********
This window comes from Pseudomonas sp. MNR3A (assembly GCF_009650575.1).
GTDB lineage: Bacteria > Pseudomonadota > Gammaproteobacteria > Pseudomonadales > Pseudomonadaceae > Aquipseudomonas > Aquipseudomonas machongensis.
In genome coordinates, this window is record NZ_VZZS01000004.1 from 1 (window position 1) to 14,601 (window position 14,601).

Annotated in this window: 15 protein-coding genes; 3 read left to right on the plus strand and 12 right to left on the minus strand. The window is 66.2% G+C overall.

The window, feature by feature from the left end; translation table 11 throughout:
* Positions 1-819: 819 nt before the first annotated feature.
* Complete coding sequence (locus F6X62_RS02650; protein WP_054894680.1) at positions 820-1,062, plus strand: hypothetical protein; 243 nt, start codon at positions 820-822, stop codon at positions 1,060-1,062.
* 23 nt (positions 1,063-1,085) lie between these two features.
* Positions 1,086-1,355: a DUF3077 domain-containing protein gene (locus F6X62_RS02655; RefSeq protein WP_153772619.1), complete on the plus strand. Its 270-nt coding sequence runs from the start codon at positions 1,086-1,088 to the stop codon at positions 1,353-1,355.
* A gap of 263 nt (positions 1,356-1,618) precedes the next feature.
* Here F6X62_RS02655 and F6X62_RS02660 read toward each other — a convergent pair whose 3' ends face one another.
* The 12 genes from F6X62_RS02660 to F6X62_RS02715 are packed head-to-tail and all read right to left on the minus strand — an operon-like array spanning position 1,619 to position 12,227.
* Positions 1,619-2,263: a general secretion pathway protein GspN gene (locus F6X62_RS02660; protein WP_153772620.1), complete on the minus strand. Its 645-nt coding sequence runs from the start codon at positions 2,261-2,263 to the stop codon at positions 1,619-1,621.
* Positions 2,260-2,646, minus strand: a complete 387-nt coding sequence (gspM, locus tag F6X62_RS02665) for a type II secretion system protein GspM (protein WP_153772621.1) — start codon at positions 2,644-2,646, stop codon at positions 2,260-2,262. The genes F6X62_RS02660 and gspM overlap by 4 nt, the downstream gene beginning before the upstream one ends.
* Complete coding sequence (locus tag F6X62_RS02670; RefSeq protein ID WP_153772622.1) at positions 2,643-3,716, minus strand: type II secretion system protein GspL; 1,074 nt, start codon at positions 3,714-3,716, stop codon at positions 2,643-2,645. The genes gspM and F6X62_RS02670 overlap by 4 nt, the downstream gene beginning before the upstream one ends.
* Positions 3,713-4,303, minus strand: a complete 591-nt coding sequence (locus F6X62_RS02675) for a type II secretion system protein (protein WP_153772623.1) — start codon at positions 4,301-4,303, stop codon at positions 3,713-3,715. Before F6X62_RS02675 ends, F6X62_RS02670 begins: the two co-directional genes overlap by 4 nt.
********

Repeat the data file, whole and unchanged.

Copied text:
This window comes from Pseudomonas sp. MNR3A (assembly GCF_009650575.1).
GTDB lineage: Bacteria > Pseudomonadota > Gammaproteobacteria > Pseudomonadales > Pseudomonadaceae > Aquipseudomonas > Aquipseudomonas machongensis.
In genome coordinates, this window is record NZ_VZZS01000004.1 from 1 (window position 1) to 14,601 (window position 14,601).

Annotated in this window: 15 protein-coding genes; 3 read left to right on the plus strand and 12 right to left on the minus strand. The window is 66.2% G+C overall.

The window, feature by feature from the left end; translation table 11 throughout:
* Positions 1-819: 819 nt before the first annotated feature.
* Complete coding sequence (locus F6X62_RS02650; protein WP_054894680.1) at positions 820-1,062, plus strand: hypothetical protein; 243 nt, start codon at positions 820-822, stop codon at positions 1,060-1,062.
* 23 nt (positions 1,063-1,085) lie between these two features.
* Positions 1,086-1,355: a DUF3077 domain-containing protein gene (locus F6X62_RS02655; RefSeq protein WP_153772619.1), complete on the plus strand. Its 270-nt coding sequence runs from the start codon at positions 1,086-1,088 to the stop codon at positions 1,353-1,355.
* A gap of 263 nt (positions 1,356-1,618) precedes the next feature.
* Here F6X62_RS02655 and F6X62_RS02660 read toward each other — a convergent pair whose 3' ends face one another.
* The 12 genes from F6X62_RS02660 to F6X62_RS02715 are packed head-to-tail and all read right to left on the minus strand — an operon-like array spanning position 1,619 to position 12,227.
* Positions 1,619-2,263: a general secretion pathway protein GspN gene (locus F6X62_RS02660; protein WP_153772620.1), complete on the minus strand. Its 645-nt coding sequence runs from the start codon at positions 2,261-2,263 to the stop codon at positions 1,619-1,621.
* Positions 2,260-2,646, minus strand: a complete 387-nt coding sequence (gspM, locus tag F6X62_RS02665) for a type II secretion system protein GspM (protein WP_153772621.1) — start codon at positions 2,644-2,646, stop codon at positions 2,260-2,262. The genes F6X62_RS02660 and gspM overlap by 4 nt, the downstream gene beginning before the upstream one ends.
* Complete coding sequence (locus tag F6X62_RS02670; RefSeq protein ID WP_153772622.1) at positions 2,643-3,716, minus strand: type II secretion system protein GspL; 1,074 nt, start codon at positions 3,714-3,716, stop codon at positions 2,643-2,645. The genes gspM and F6X62_RS02670 overlap by 4 nt, the downstream gene beginning before the upstream one ends.
* Positions 3,713-4,303, minus strand: a complete 591-nt coding sequence (locus F6X62_RS02675) for a type II secretion system protein (protein WP_153772623.1) — start codon at positions 4,301-4,303, stop codon at positions 3,713-3,715. Before F6X62_RS02675 ends, F6X62_RS02670 begins: the two co-directional genes overlap by 4 nt.